Floating offshore wind can create 52,000 new jobs in Norway

05.30.2022

Photo: Arne Vatnøy/Norwegian Offshore Wind

A new report from Menon Economics shows that floating offshore wind can be one of Norway's most important job creators in 2050 if we set the pace.

The report states that the industry around floating offshore wind alone can create over 52,000 jobs in 2050. This corresponds to about 25 percent of the total employment in the oil industry back in 2019.

- The expertise we have in floating offshore technology due to oil and gas has given the Norwegian supply industry a heads start. We are already well equipped, and in the process of a competence transfer. It is great to see that this report shows such a large potential in employment, says leader of Norwegian Offshore Wind, Arvid Nesse.

The recent report points to a rapid growth in the global market for floating offshore wind. Norway has been a pioneer in floating technology, and the report shows that floating offshore wind can play a key role in the restructuring of the Norwegian offshore industry.

 

The report states that the industry around floating offshore wind alone can create over 52,000 jobs in 2050. This corresponds to about 25 percent of the total employment in the oil industry back in 2019.

- The expertise we have in floating offshore technology due to oil and gas has given the Norwegian supply industry a heads start. We are already well equipped, and in the process of a competence transfer. It is great to see that this report shows such a large potential in employment, says leader of Norwegian Offshore Wind, Arvid Nesse.

The recent report points to a rapid growth in the global market for floating offshore wind. Norway has been a pioneer in floating technology, and the report shows that floating offshore wind can play a key role in the restructuring of the Norwegian offshore industry.

 

The investment needs a higher pace

Menon has looked at floating offshore wind in isolation, because Norway has special advantages here, compared to bottom-fixed offshore wind. The survey shows that Norwegian players can take a market share of between 5 and 14 percent of the global floating market. According to the report, to achieve the upper range, we must quickly build up a solid industry at home in Norway.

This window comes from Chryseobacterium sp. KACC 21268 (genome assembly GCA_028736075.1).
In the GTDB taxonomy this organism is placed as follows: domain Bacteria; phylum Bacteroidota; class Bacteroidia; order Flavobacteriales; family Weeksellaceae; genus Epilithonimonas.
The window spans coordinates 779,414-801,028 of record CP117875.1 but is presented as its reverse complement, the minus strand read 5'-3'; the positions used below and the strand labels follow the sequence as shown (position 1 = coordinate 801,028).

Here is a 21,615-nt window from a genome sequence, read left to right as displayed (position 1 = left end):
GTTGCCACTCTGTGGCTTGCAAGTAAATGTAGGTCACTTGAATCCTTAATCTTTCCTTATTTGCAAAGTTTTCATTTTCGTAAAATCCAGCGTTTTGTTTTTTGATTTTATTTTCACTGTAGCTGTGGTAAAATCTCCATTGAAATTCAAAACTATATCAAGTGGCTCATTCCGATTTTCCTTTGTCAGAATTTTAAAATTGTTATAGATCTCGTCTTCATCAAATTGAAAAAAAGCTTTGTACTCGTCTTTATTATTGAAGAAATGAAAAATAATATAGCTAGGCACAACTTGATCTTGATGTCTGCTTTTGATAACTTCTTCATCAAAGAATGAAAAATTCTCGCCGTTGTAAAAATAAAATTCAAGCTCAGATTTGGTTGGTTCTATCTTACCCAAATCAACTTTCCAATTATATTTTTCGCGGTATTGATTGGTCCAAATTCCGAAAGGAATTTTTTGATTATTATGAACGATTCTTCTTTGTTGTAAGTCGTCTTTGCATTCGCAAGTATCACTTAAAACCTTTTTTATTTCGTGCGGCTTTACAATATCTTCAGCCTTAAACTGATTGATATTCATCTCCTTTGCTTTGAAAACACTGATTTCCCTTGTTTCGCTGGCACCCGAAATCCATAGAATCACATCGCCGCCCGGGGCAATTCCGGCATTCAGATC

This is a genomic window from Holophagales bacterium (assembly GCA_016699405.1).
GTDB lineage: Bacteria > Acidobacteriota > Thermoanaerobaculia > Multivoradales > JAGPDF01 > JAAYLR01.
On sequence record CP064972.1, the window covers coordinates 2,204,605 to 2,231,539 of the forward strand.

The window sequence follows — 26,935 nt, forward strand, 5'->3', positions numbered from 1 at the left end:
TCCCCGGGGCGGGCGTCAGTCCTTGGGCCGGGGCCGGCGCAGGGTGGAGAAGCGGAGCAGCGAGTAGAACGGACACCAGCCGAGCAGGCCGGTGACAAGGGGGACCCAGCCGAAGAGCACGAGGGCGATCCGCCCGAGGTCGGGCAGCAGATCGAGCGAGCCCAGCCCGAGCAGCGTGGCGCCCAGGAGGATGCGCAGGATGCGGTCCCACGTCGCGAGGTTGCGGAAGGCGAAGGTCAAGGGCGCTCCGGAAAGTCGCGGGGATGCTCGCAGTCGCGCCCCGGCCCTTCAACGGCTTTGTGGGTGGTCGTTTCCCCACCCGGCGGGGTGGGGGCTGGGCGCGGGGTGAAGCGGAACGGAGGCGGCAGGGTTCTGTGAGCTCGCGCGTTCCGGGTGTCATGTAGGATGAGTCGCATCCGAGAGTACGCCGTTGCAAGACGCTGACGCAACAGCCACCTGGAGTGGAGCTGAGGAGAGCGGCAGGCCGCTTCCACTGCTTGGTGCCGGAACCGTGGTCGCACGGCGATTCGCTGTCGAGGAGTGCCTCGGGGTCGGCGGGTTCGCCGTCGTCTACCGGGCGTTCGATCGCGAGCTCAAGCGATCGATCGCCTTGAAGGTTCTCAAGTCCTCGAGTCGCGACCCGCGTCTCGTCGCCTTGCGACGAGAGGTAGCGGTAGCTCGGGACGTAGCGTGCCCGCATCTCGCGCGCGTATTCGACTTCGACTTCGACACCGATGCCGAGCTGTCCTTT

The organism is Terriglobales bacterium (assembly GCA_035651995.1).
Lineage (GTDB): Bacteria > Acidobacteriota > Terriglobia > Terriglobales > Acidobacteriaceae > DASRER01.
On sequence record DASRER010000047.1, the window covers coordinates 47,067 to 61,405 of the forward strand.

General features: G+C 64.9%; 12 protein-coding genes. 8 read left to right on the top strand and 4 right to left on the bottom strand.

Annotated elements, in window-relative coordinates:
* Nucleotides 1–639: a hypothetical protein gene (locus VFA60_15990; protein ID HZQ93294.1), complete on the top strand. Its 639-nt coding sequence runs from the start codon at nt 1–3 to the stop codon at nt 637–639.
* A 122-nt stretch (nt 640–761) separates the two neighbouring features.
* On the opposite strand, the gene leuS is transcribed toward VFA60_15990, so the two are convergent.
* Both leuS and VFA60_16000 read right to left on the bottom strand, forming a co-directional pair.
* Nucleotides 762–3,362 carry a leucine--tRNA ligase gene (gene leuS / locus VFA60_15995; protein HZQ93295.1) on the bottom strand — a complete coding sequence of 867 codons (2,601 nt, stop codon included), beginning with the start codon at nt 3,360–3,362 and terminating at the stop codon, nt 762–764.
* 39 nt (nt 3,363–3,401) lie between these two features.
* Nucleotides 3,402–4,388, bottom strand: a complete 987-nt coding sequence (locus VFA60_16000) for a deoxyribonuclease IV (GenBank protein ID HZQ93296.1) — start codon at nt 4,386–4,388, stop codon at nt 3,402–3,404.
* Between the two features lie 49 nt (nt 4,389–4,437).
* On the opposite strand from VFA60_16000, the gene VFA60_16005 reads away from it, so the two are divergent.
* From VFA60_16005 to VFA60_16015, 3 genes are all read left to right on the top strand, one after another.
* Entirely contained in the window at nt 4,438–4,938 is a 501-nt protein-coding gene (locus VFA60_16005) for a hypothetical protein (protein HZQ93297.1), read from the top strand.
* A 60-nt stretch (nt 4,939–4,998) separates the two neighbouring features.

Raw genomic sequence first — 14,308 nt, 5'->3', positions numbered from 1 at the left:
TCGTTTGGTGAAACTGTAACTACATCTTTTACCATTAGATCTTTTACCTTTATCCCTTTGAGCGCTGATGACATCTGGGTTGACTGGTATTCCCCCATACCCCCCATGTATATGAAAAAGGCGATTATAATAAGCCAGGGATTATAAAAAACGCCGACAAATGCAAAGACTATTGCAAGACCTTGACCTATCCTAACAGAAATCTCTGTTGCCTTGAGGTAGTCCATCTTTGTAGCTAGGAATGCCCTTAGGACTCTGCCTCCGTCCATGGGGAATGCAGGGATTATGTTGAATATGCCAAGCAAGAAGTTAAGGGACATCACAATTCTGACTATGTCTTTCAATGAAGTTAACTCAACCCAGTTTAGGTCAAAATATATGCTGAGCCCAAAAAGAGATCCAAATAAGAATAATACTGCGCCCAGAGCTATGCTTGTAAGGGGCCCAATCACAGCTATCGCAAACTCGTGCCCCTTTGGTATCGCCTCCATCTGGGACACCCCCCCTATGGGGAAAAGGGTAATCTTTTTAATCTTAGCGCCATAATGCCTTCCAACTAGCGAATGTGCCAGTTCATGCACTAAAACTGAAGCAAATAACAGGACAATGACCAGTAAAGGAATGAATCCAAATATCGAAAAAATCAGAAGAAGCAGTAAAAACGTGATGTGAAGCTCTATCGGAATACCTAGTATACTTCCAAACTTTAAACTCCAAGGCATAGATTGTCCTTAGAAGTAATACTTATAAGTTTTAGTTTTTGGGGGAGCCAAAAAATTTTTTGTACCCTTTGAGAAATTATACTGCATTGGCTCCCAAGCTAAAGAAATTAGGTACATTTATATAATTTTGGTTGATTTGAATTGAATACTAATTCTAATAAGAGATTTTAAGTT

- I think we can do that. The government has set a clear ambition for the offshore wind investment in Norway, and the supplier industry is ready to start, says Nesse, but adds:

- Legal and financial clarifications are still lacking. The industry is united in contributing knowledge, research and expertise to decision-makers here, says Nesse.

The pace of allocation of areas on the planned floating offshore wind farm Utsira Nord must therefore increase, to ensure a domestic market where Norwegian companies can provide services. The report shows that several countries around us have now come further with their floating projects and have clearer goals of building offshore wind farms quite soon.

 

Good advantages in global competition

The world's first floating offshore wind turbine is Norwegian, and in operation at the METCentre test center outside Karmøy. According to the report, Norway's lead in liquid technology has given us good competitive advantages. A good collaboration between research environments and industry has also been highlighted as an advantage. We are at the forefront of testing and development. 

-Through testing of turbines at METCentre, we gain valuable insight and data on the impact on marine life, birds, operation and installation. Testing is essential to reduce costs of floating offshore wind, says Nesse.

Norwegian companies have high competence, technological insight and quality of the products. The fact that we have large sea areas that are deep means that floating technology is well suited for the Norwegian continental shelf. Menon has calculated that Norwegian players can turn over up to NOK 96 billion in 2050, just from floating offshore wind.

Menon's economists have thus studied jobs, industrial ripple effects, global market development and export potential. The assignment has been given by Norsk Industri, Norwegian Offshore Wind, Innovation Norway, the Norwegian Shipowners' Association, GCE Ocean Technology and GCE Node / Fremtidens Havvind.

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